⌈⌋ branch:  freshcode


Update of "releases.json"

Many hyperlinks are disabled.
Use anonymous login to enable hyperlinks.

Overview

Artifact ID: a127ecd6682ffddd7fa96d62fdb217d97b0d5bc5
Page Name:releases.json
Date: 2014-11-08 15:44:38
Original User: mario
Mimetype:text/x-markdown
Parent: 530d57b25dd0b70ef94bd4777fb506025ddd82c7
Content

The most coherent way to autoupdate project listings on freshcode is using a releases.json file. Its Autoupdate URL can point to a project website, download archive, or into version control systems.

Because there isn't an agreed standard for this, this document defines an ad-hoc scheme.

Basic release.json for just one version

Keep a singular release.json and update that together with completing your packaging process. It just needs to list the most basic fields:

{
    "version": "1.2.9",
    "state": "stable",
    "scope": "minor bugfix",
    "changes": "New user interface, better docs, logo was added..",
    "download": "http://arc.example.org/downl/proj-$version.txz"
}

All but the version: field are optional.

  • Yet if you don't populate the changes: field with a user-friendly summary of the new release, it will only create a hidden release on freshcode.
  • The download: field can be absent if your project listing already contained a $versioned download URL.
  • While scope: is free-form, using any but the common tokens (minor, major, bugfix, feature, security, documentation, cleanup) may result in inoptimal search listings.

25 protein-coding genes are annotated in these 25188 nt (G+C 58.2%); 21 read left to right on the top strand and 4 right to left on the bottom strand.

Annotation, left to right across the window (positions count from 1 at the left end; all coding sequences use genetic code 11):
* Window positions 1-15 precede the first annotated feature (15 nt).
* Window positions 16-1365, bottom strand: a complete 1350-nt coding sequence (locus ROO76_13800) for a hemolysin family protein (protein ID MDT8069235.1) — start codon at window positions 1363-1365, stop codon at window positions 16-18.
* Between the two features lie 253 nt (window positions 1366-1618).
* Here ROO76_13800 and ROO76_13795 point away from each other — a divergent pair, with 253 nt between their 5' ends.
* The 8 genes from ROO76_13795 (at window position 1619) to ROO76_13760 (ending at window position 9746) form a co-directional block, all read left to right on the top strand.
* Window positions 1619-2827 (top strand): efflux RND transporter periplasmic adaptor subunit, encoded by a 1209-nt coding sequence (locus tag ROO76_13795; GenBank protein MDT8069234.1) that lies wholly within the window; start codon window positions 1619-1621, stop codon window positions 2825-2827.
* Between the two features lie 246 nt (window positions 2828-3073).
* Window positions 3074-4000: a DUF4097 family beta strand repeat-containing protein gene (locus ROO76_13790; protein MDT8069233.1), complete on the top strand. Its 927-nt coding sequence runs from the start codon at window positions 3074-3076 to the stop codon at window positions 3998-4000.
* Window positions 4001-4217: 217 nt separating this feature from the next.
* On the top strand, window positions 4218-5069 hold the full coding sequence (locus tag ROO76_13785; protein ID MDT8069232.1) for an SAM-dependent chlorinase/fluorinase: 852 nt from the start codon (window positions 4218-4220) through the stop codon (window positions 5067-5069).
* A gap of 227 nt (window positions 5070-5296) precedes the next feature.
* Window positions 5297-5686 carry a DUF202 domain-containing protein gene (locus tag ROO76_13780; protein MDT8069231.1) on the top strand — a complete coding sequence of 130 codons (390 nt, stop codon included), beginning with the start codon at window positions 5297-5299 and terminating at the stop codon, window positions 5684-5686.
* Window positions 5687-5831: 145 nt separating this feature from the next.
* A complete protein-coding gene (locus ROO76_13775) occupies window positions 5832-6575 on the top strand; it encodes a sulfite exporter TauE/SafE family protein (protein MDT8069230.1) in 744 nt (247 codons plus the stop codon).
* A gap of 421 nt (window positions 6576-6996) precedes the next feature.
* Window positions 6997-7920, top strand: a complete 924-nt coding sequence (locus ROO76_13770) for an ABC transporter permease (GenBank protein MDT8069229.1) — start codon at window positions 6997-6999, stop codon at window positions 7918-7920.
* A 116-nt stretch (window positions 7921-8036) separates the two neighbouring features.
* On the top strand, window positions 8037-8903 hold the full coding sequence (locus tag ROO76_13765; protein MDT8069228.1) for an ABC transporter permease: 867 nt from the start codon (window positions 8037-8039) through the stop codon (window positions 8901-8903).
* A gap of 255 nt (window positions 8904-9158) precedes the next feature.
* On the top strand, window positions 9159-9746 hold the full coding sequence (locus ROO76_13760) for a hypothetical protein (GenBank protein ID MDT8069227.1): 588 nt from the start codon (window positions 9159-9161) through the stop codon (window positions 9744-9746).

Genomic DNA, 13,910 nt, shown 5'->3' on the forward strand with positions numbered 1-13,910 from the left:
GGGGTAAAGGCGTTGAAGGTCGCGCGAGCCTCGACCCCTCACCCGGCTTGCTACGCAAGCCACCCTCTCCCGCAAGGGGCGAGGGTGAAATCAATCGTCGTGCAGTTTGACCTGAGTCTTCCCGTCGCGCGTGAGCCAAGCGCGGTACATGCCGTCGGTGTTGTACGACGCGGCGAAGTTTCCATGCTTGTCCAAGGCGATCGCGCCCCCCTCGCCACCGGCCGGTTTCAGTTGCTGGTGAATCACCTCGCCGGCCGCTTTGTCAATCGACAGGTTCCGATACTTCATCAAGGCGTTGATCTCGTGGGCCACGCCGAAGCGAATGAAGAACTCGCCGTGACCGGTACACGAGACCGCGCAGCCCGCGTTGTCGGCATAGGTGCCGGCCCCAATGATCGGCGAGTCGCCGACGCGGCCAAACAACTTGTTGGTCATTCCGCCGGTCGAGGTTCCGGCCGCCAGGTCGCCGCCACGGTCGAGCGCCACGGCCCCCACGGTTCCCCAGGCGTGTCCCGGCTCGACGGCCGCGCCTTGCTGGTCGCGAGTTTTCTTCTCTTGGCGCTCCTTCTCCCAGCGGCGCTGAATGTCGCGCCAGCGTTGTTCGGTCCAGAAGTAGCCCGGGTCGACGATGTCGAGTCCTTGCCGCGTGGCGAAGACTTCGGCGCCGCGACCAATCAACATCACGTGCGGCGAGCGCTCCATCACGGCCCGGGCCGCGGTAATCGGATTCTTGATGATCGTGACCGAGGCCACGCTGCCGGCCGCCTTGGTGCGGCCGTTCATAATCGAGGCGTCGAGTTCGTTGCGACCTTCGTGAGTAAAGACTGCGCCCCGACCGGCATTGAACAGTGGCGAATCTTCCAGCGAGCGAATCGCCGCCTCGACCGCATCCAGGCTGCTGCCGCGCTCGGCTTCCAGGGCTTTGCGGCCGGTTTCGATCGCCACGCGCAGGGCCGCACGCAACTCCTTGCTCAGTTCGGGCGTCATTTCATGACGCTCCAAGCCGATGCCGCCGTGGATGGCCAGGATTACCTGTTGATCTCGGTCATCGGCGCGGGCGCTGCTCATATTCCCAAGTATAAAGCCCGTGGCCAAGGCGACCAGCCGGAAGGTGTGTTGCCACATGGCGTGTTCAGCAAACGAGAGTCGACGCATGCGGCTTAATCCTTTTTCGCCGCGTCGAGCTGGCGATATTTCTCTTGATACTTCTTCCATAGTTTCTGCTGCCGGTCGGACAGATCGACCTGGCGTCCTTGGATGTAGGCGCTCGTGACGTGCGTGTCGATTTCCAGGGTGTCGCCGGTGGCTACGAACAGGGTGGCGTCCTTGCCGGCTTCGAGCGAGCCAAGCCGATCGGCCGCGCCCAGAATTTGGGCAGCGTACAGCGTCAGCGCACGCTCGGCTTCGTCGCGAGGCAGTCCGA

Nested releases.json for project history

Alternatively a nested format can contain the complete history of project releases. It lists general project description and adds a releases: [] array for published versions:

{
   "name": "projectid",
   "title": "Awesome App",
   "description": "Is a new desktop thingy for this and that...",
   "homepage": "http://example.org/",
   "license": "MITL",
   "tags": "gtk, vala, desktop, multimedia",
   "image": "http://example.org/logo.png",
   "releases": [
      {
         "version": "2.0.1",
         "state": "stable",
         "scope": "minor bugfix",
         "changes": "Fixed new feature: xyzbar, and ..",
         "download": "http://example.org/downl/proj-2.0.1.txz",
         "published": "2013-12-22T17:00:00+00:00"
      },
      {
         "version": "2.0.0",
         "state": "stable",
         "scope": "major feature",
         "changes": "Added completely new GUI, etc...",
         "download": "http://example.org/downl/proj-2.0.0.txz",
         "published": "2014-05-17T22:50:00+00:00"
      }
   ]
}

It's advisable to list all fields, as this is intended as exchange format.
Special considerations for freshcode are:

  • All releases must include a version:, state:, scope: and changes:.
  • Additionally published: is required and must contain a valid ISO date/time string.
  • The download: field again is optional, but advisable. The $version placeholders should be avoided for reusability with other tracking systems.
  • freshcodes Autoupdate module will only publish the newest version, but may import other entries as hidden releases.